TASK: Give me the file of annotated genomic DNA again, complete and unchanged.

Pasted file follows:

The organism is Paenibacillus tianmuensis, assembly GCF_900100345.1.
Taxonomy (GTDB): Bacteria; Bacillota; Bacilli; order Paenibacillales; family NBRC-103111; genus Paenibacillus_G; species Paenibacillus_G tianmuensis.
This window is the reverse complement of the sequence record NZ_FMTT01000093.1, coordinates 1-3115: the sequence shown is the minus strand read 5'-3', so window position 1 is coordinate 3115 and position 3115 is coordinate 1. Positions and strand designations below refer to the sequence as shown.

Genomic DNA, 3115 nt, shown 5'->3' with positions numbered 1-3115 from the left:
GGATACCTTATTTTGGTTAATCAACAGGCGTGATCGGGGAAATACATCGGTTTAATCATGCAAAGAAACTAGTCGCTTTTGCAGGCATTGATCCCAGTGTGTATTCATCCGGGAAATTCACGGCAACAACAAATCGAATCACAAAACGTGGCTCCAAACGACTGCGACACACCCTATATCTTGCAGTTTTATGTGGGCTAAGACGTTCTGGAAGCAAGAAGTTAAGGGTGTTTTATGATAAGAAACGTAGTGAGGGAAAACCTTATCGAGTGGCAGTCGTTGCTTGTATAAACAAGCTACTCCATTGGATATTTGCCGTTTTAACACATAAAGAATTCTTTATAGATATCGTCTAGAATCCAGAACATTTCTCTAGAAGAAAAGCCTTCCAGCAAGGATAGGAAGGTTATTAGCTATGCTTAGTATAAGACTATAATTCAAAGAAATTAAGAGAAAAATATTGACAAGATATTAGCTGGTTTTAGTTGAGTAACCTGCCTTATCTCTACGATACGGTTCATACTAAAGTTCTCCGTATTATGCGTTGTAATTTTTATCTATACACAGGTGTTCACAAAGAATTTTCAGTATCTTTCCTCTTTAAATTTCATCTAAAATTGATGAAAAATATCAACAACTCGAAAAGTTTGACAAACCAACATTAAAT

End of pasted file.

The organism is Paenibacillus tianmuensis, assembly GCF_900100345.1.
Taxonomy (GTDB): Bacteria; Bacillota; Bacilli; order Paenibacillales; family NBRC-103111; genus Paenibacillus_G; species Paenibacillus_G tianmuensis.
This window is the reverse complement of the sequence record NZ_FMTT01000093.1, coordinates 1-3115: the sequence shown is the minus strand read 5'-3', so window position 1 is coordinate 3115 and position 3115 is coordinate 1. Positions and strand designations below refer to the sequence as shown.

Genomic DNA, 3115 nt, shown 5'->3' with positions numbered 1-3115 from the left:
GGATACCTTATTTTGGTTAATCAACAGGCGTGATCGGGGAAATACATCGGTTTAATCATGCAAAGAAACTAGTCGCTTTTGCAGGCATTGATCCCAGTGTGTATTCATCCGGGAAATTCACGGCAACAACAAATCGAATCACAAAACGTGGCTCCAAACGACTGCGACACACCCTATATCTTGCAGTTTTATGTGGGCTAAGACGTTCTGGAAGCAAGAAGTTAAGGGTGTTTTATGATAAGAAACGTAGTGAGGGAAAACCTTATCGAGTGGCAGTCGTTGCTTGTATAAACAAGCTACTCCATTGGATATTTGCCGTTTTAACACATAAAGAATTCTTTATAGATATCGTCTAGAATCCAGAACATTTCTCTAGAAGAAAAGCCTTCCAGCAAGGATAGGAAGGTTATTAGCTATGCTTAGTATAAGACTATAATTCAAAGAAATTAAGAGAAAAATATTGACAAGATATTAGCTGGTTTTAGTTGAGTAACCTGCCTTATCTCTACGATACGGTTCATACTAAAGTTCTCCGTATTATGCGTTGTAATTTTTATCTATACACAGGTGTTCACAAAGAATTTTCAGTATCTTTCCTCTTTAAATTTCATCTAAAATTGATGAAAAATATCAACAACTCGAAAAGTTTGACAAACCAACATTAAAT